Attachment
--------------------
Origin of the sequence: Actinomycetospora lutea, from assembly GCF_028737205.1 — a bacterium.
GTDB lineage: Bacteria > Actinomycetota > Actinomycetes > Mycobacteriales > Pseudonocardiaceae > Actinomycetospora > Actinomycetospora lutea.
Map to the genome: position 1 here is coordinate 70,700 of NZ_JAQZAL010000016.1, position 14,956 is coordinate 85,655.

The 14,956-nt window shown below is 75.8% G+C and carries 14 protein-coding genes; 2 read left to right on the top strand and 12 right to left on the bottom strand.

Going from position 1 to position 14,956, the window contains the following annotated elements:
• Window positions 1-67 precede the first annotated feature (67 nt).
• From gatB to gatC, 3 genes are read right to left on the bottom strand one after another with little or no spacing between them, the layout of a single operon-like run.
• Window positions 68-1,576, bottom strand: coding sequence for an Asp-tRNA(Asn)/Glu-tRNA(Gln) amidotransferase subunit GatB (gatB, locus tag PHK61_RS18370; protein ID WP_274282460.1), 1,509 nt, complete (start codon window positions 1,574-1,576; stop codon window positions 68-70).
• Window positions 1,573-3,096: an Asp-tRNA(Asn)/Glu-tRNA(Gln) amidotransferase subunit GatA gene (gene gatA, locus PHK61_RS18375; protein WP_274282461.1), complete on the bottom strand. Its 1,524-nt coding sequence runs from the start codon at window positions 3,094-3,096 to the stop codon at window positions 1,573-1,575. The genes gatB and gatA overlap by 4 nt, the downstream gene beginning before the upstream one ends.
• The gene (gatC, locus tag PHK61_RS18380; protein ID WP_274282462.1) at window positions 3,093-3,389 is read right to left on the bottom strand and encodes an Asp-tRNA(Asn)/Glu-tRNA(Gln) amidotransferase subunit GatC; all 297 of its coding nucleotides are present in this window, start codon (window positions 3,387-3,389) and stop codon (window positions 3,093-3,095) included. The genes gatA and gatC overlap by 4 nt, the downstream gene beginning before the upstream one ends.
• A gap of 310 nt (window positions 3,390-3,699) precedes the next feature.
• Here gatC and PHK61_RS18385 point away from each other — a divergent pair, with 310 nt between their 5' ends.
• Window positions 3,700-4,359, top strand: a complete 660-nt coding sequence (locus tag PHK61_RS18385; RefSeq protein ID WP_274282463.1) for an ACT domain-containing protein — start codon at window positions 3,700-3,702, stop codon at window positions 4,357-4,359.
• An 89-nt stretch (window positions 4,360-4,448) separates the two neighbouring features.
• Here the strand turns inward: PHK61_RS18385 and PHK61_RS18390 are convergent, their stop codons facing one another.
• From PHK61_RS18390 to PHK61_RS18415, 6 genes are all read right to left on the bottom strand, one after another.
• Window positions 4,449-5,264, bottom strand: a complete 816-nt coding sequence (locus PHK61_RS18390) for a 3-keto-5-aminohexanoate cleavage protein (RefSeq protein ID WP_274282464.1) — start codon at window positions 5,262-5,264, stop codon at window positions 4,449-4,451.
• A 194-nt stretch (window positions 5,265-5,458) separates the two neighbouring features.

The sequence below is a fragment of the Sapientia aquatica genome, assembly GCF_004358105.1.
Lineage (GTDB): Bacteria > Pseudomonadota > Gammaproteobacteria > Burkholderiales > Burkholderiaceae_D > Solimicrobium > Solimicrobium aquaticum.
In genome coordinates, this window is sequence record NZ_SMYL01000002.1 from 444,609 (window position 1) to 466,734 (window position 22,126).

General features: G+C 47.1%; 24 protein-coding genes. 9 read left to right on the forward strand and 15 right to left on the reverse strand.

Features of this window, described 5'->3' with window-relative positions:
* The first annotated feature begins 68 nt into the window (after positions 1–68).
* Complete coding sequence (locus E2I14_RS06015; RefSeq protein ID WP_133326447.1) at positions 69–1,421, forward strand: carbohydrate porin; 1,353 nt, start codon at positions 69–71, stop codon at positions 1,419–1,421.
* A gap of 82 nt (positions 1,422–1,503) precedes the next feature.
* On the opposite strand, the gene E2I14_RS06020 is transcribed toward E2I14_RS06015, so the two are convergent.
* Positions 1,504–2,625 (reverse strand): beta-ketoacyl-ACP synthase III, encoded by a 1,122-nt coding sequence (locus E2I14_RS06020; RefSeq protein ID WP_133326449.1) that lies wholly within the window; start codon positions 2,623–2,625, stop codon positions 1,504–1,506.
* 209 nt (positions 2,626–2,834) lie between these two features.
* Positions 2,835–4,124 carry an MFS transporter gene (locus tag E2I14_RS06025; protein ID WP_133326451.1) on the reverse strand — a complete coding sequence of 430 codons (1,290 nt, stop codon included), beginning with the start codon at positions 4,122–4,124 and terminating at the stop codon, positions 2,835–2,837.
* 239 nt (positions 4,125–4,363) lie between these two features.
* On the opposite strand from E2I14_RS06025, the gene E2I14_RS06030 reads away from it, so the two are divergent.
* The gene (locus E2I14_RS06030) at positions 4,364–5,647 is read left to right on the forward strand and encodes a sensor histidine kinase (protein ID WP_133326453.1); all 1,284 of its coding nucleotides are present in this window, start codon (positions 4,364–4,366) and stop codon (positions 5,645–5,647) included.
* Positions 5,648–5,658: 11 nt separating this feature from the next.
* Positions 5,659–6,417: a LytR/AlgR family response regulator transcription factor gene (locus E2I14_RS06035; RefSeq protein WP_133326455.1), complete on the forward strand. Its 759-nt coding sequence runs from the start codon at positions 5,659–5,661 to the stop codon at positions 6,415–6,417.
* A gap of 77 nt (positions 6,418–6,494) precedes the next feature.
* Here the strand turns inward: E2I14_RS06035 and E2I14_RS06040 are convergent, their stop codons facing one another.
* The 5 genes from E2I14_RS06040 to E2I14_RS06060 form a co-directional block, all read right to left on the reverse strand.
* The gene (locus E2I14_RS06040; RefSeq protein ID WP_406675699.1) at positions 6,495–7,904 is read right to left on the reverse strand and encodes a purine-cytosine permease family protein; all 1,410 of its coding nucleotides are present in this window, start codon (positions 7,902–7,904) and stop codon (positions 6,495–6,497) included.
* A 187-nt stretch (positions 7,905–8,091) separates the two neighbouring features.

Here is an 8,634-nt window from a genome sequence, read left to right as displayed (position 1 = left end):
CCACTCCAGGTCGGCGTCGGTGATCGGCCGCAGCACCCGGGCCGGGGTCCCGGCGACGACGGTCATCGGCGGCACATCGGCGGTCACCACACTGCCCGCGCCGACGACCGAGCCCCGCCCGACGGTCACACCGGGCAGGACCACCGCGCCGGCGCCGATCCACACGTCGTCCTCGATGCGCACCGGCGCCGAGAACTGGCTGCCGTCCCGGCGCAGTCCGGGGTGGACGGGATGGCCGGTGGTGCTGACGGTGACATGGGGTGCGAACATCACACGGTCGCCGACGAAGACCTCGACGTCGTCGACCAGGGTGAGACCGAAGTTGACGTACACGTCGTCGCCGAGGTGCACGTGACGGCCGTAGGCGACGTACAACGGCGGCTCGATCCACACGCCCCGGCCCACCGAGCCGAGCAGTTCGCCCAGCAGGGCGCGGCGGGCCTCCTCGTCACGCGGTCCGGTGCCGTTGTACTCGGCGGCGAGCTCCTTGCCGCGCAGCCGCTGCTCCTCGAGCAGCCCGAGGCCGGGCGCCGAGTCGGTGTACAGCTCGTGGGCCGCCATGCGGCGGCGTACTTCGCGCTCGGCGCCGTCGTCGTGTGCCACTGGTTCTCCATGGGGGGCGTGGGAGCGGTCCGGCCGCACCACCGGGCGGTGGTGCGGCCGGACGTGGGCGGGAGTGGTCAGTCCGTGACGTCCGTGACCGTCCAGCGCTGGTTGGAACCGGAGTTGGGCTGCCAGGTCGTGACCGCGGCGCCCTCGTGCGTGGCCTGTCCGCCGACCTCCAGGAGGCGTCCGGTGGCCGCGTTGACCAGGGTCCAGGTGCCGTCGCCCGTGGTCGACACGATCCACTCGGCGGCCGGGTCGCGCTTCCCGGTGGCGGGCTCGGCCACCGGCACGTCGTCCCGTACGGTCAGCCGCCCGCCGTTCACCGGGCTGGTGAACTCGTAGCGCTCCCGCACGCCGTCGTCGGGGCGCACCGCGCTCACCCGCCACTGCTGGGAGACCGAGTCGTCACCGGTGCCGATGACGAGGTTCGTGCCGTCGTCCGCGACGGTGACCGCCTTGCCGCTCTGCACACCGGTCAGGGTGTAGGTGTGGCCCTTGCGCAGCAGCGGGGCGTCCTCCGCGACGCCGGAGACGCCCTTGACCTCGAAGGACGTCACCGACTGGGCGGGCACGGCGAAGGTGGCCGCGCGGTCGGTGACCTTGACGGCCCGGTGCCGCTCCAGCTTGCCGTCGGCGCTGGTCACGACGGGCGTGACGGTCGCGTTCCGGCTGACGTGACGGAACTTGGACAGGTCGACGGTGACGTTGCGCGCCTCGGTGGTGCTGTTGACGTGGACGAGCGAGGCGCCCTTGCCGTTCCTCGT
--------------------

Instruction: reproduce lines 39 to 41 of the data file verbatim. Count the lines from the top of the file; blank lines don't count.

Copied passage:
* The gene (locus E2I14_RS06040; RefSeq protein ID WP_406675699.1) at positions 6,495–7,904 is read right to left on the reverse strand and encodes a purine-cytosine permease family protein; all 1,410 of its coding nucleotides are present in this window, start codon (positions 7,902–7,904) and stop codon (positions 6,495–6,497) included.
* A 187-nt stretch (positions 7,905–8,091) separates the two neighbouring features.

Here is an 8,634-nt window from a genome sequence, read left to right as displayed (position 1 = left end):